Why the Troikan Horse will do for the Portuguese what it did for the Greeks

This Portugal is not resting, it is an ex-Portugal. It is no more.

As the Troikanauts levitated themselves magically down onto Portugal yesterday, they knew what they’d land on: an extremely straightforward situation we economists call A Dead Horse. That is, the government has done everything asked of it, except grow the economy. Being by now almost completely mad, the Troika will therefore report back that the national horse has dieted most diligently, and thus little Alonso has been a very good owner. Unfortunately, little Alonso’s horse is still dead – and thus far, flogging it hasn’t produced any more signs of life than the Vegan diet did.

If there is no money with which to consume, and no credit available to folks with no money, the contemporary ‘model’ of capitalism simply cannot function. It will either produce a horse galloping forth on steroids, or a dead horse. Often it supplies both. This is Portugal’s tragedy.

Originally, the word model was taken to mean ‘perfect example’ – as in, the best available. In economic terms now, thanks to yet more consultancy bollocks, it means ‘a chosen set of modus operandi’. Its much wider usage until feminism reared up from the bath water was ‘female airhead in Vogue etc’. Belief in the currently favoured model of capitalism is very much on the same intellectual level as your avaerage stick-insect on that Tatler front cover.

“Close up now for the camera Neocon ducky, yes, yes, pout, pout…lunge, sideways on, give me wealth give me wealth yes, better, better, swivel darling swivel, trickle down a little, trickle for me….excellent….lips again sweetie, you want it, you want that money, think big screen telly sweetie, think very big screen…that’s it yes, that’s it…loosen the top buttons dear, deregulate….a little more, next button, deregulate…oh yes, great – great, now look down your nose at me darling, sneer, sneer..ooh you’re a bitch baby, bitch, give me ethics are for wimps…brilliant, yes…but you’re weighed down by taxes sweetie, weighed down, go baby go…kick off those shoes…be abandoned honey…terrific shot, terrific…wanton, gimme wanton, gimme retail thereapy, I want maxed out on the plastic darling, sad, you can do sad, no more plastic…on your knees now, closing in ducky, yes, I’m in your face for that mortgage payment…gimme fear oh fantastic these are going to be great, do homeless, homeless, on the floor, on the floor, writhe baby writhe. Excellent. OK Neocon, another great session, thanks. You’re the one darling, you really are. Fag lovey?”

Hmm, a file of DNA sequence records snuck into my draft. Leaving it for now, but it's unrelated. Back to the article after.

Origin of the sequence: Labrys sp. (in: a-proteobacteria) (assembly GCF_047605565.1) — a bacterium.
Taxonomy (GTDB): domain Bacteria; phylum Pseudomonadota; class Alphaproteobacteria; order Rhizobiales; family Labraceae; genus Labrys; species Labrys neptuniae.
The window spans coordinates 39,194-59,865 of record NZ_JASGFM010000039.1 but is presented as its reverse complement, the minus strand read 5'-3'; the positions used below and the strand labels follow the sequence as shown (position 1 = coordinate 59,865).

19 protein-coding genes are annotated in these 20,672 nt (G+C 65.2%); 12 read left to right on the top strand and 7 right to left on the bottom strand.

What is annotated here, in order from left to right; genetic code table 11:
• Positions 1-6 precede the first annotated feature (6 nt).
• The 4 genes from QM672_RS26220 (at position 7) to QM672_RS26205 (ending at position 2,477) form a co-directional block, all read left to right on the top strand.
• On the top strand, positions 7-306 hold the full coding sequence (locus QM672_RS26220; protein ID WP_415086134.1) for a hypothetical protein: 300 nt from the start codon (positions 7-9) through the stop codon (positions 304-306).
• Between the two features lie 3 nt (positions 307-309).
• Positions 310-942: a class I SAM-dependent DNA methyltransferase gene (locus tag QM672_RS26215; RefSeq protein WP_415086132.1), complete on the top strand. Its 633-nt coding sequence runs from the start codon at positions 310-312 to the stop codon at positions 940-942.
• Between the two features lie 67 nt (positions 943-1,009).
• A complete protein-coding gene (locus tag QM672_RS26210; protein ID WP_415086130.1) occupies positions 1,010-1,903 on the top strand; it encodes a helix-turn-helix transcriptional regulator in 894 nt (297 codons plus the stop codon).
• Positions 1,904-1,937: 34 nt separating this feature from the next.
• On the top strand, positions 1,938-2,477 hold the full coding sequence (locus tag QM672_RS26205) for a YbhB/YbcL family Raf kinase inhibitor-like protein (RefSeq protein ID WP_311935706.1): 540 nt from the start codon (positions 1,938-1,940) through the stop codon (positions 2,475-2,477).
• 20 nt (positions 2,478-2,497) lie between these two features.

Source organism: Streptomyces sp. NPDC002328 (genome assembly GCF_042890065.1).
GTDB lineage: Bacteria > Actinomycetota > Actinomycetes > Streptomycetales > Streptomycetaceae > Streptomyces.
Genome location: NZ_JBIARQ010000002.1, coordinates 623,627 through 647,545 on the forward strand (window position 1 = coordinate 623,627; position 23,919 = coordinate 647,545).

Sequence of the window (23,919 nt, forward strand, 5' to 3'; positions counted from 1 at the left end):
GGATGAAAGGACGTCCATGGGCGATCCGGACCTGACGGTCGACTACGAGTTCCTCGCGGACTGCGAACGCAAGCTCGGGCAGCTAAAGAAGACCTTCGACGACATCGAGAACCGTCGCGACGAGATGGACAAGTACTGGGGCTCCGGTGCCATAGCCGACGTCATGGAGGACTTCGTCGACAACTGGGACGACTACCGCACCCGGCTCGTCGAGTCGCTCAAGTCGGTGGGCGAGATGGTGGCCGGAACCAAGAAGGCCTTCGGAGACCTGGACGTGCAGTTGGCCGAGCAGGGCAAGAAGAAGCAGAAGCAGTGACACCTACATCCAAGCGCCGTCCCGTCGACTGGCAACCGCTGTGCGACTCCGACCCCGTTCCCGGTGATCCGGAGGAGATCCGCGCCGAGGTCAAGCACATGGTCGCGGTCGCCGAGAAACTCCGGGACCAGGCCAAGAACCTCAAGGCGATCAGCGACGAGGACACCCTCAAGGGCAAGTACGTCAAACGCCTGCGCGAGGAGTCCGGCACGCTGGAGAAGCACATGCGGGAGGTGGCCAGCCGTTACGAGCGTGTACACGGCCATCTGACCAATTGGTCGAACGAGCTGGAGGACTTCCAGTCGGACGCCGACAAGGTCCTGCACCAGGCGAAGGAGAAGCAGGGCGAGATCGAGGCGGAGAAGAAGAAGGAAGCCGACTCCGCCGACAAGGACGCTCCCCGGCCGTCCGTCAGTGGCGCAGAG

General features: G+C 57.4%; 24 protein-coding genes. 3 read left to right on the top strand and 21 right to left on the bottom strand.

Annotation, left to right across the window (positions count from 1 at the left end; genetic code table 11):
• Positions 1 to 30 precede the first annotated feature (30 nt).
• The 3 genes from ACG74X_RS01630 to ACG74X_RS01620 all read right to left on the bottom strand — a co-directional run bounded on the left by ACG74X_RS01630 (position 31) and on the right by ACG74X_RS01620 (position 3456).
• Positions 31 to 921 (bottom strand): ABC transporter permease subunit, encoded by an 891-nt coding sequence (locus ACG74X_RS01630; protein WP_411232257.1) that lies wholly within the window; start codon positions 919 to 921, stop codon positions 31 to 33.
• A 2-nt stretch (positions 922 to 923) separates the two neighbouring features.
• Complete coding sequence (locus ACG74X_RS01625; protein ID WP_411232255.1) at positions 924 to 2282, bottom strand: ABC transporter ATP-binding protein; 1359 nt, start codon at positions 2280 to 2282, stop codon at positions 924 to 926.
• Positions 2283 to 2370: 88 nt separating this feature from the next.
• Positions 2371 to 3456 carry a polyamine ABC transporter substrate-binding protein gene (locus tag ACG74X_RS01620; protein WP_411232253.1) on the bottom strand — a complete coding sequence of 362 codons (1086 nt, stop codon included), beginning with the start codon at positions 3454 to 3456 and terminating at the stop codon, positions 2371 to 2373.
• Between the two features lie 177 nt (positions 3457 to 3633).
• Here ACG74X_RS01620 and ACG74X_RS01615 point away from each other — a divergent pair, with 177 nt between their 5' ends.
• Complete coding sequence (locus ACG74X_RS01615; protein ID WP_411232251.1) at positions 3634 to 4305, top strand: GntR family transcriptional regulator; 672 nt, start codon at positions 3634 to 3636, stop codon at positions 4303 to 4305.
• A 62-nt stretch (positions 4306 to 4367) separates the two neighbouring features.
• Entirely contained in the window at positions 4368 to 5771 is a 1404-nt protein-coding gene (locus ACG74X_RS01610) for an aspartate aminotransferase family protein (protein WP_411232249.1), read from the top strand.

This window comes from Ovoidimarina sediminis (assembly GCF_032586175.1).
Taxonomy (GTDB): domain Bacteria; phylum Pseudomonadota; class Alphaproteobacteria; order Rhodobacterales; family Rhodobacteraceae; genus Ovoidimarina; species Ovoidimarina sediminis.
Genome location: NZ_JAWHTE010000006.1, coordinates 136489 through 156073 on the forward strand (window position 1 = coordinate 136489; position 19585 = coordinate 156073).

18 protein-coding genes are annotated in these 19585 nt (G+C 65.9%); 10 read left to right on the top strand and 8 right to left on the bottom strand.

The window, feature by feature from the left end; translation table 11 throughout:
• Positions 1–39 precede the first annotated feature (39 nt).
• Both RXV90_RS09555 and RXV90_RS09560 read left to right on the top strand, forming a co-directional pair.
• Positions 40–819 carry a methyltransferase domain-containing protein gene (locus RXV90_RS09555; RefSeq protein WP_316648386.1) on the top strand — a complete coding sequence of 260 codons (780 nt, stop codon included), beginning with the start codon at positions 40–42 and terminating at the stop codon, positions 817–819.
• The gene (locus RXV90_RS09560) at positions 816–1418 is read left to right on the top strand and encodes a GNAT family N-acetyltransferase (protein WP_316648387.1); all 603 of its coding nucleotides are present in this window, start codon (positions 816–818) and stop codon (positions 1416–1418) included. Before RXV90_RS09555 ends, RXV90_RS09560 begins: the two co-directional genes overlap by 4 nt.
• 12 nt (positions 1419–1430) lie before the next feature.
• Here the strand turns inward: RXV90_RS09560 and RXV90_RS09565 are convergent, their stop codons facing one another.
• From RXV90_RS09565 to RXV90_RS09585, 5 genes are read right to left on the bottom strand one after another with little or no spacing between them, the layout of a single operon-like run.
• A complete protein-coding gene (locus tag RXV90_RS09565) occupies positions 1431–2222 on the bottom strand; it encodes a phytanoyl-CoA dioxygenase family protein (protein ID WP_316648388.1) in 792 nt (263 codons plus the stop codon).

It may seem an odd comparison, but Portugal is like the US, minus only the Bernanke. Both countries have the same problem: massive tax evasion, massive bureaucracy, massive political corruption, massive national debt, declining export markets following the rise of Asia, rapidly growing inequities of wealth, and a People being taxed to pay for the mistakes of the politico-financial elites.

Above all, both countries are failing to get a recovery going – because the rich with pots of money lack the spending power on their own to do that, and because the poor have lower job prospects and higher taxes. Bernanke’s solution has been to instigate two sets of quantitative easing – as its name suggests, designed to solve the liquidity constipation in an over-leveraged banking system. Because neither of them worked, he’s now considering a third go.

The Portuguese have received a totally different kind of assistance: moral outrage followed by austerity and anally strict monetarism. This has been tried so far in three countries. Because it hasn’t worked anywhere, Berlin-am-Brussels is insisting that it must continue.

I believe that this theory of triumph over adversity is often referred to as ‘one last heave’. Well, when I think of the stupidity and inhumanity involved, it certainly does make me want to vomit.

Last May – desperate to find another way to be austere – the Portuguese government suspended four of its fourteen public holidays for five years. As it happens, I’d abolish all bank holidays and simply give workers 75% back in extra holiday to choose for themselves (it would, studies have shown, increase productivity) but even I struggle for a parallel with four cancelled feast days in the context of Potuguese economic flatlining. Sewing a hole in the Lusitania’s last d eckchair as a response to being torpedoed? Not bad – but not the full ticket.

The bottom line is that falling tax revenue caused by austerity means Portugal is likely to miss its budget deficit target of 4.5% this year. They could be given more time to achieve it, but we mustn’t do that because your average Bundestag Big-Gob says if we do, Wolfgang Schäuble’s head would explode, and we can’t have that.

‘Alternatively,’ writes the Washington Post this morning – with no apparent irony, “the inspectors might demand more austerity”.

OK Gods, they’re mad now: time to start with the destruction thing.